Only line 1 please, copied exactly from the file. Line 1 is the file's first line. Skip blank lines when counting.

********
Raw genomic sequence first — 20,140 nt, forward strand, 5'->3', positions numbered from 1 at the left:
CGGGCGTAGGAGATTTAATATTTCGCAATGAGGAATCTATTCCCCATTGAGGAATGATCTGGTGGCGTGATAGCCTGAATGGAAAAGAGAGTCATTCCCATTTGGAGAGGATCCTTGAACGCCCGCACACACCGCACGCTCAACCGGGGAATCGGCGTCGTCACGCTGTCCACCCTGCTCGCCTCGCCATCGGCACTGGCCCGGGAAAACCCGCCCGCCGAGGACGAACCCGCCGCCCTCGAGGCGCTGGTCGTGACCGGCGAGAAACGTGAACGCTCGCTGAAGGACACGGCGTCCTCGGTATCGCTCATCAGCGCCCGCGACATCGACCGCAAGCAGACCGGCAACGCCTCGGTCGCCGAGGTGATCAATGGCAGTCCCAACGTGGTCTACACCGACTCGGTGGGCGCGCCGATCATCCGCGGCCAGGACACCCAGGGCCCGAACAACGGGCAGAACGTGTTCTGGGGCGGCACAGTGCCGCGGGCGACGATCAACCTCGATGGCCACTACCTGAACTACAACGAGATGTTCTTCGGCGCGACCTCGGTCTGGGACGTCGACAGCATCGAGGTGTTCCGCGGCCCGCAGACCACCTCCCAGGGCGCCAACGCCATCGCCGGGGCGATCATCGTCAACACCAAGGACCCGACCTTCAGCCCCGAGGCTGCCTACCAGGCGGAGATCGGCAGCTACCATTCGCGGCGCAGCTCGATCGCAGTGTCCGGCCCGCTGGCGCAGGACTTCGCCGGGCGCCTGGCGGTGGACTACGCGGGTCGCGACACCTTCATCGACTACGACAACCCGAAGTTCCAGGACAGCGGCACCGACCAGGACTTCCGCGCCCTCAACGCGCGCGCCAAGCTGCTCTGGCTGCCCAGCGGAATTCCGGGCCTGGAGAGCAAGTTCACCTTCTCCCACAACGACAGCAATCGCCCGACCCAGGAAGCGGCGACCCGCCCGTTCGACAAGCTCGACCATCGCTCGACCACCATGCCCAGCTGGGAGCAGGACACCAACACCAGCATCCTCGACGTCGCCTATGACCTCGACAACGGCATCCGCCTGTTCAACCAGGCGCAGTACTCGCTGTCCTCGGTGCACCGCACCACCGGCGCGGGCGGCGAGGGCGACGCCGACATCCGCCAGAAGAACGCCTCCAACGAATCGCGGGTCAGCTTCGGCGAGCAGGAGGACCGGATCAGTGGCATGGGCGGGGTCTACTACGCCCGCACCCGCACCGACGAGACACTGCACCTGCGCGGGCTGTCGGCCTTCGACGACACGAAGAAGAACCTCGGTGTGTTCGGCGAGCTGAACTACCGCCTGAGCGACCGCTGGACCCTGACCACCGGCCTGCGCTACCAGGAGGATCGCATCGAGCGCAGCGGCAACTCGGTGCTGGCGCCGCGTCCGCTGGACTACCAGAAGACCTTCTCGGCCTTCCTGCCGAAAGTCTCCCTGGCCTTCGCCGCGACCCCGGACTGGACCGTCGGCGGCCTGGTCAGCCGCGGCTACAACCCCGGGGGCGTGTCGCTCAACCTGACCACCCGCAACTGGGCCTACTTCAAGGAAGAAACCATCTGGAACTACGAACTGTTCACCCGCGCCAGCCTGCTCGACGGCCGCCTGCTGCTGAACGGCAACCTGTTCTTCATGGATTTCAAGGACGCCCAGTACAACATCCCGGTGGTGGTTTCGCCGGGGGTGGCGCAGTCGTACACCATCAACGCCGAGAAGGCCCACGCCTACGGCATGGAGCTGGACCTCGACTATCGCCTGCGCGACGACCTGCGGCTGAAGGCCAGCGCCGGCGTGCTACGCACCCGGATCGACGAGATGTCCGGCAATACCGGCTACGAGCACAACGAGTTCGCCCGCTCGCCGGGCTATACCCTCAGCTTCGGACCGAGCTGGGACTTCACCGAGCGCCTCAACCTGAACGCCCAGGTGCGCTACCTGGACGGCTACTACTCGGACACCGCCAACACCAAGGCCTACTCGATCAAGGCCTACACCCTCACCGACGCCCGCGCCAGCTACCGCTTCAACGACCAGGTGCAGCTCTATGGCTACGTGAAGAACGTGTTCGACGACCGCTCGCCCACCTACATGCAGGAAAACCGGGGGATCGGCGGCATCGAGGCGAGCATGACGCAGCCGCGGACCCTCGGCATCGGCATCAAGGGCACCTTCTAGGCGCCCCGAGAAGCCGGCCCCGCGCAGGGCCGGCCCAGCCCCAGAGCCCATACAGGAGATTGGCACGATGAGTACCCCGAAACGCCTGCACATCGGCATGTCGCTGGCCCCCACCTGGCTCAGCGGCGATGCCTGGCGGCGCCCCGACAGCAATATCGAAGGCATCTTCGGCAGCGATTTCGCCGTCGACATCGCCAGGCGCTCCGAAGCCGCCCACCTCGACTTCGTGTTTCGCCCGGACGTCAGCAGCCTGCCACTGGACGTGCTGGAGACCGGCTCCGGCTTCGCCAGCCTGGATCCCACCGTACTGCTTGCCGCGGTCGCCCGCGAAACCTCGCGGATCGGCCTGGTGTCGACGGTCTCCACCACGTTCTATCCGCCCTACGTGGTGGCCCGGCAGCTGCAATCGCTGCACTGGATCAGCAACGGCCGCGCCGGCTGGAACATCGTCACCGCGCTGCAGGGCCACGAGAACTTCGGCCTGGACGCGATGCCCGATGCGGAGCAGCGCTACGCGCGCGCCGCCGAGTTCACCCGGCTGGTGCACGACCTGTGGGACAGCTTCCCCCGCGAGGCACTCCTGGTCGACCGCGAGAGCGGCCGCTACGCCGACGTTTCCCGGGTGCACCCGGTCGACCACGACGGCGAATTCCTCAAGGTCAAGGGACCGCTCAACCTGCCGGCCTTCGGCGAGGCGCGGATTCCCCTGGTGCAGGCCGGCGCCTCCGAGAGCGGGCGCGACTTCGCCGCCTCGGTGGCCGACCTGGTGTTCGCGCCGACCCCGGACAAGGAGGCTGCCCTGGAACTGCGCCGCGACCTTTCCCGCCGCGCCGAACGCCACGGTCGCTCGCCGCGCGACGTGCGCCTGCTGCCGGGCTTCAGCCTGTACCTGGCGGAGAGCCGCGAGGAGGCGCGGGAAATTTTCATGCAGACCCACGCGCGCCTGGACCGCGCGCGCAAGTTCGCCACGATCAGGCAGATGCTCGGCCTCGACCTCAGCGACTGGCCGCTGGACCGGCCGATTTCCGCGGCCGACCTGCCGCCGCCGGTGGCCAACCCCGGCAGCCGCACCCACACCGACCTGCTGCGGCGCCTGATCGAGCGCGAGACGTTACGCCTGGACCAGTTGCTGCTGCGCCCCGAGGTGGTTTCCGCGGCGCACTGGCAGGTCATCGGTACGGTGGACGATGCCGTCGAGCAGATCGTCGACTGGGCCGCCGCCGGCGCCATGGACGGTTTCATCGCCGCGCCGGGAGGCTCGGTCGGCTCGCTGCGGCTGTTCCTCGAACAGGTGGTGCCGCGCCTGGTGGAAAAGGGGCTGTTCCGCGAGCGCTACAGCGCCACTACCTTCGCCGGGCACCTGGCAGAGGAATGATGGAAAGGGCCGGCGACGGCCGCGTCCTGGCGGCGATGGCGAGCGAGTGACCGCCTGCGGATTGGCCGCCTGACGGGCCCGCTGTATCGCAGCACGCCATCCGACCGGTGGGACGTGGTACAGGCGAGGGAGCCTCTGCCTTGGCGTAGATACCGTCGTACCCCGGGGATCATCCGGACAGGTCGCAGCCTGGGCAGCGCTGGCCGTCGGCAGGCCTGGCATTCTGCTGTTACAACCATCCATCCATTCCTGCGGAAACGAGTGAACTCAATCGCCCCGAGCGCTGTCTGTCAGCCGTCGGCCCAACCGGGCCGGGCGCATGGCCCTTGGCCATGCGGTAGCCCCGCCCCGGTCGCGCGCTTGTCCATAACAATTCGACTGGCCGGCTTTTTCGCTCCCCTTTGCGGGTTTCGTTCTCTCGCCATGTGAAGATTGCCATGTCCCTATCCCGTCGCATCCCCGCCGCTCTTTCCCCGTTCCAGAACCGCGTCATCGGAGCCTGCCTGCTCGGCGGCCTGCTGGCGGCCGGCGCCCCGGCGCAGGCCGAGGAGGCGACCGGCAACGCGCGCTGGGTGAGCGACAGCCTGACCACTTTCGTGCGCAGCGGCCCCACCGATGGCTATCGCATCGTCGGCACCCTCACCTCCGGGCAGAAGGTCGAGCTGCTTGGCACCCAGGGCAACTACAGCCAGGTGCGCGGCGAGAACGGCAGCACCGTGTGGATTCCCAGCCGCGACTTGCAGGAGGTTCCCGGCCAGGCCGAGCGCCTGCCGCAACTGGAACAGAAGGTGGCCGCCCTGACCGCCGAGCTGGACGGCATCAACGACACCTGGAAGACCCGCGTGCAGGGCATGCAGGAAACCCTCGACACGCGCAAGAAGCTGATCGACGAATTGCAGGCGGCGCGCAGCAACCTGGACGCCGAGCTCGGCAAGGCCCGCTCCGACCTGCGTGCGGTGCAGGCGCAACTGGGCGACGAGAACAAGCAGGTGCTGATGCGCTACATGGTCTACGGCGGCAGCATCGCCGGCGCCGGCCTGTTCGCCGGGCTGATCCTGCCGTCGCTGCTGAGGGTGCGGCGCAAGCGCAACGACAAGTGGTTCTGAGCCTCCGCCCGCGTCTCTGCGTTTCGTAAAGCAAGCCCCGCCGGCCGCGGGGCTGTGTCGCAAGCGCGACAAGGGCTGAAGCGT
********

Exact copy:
Raw genomic sequence first — 20,140 nt, forward strand, 5'->3', positions numbered from 1 at the left: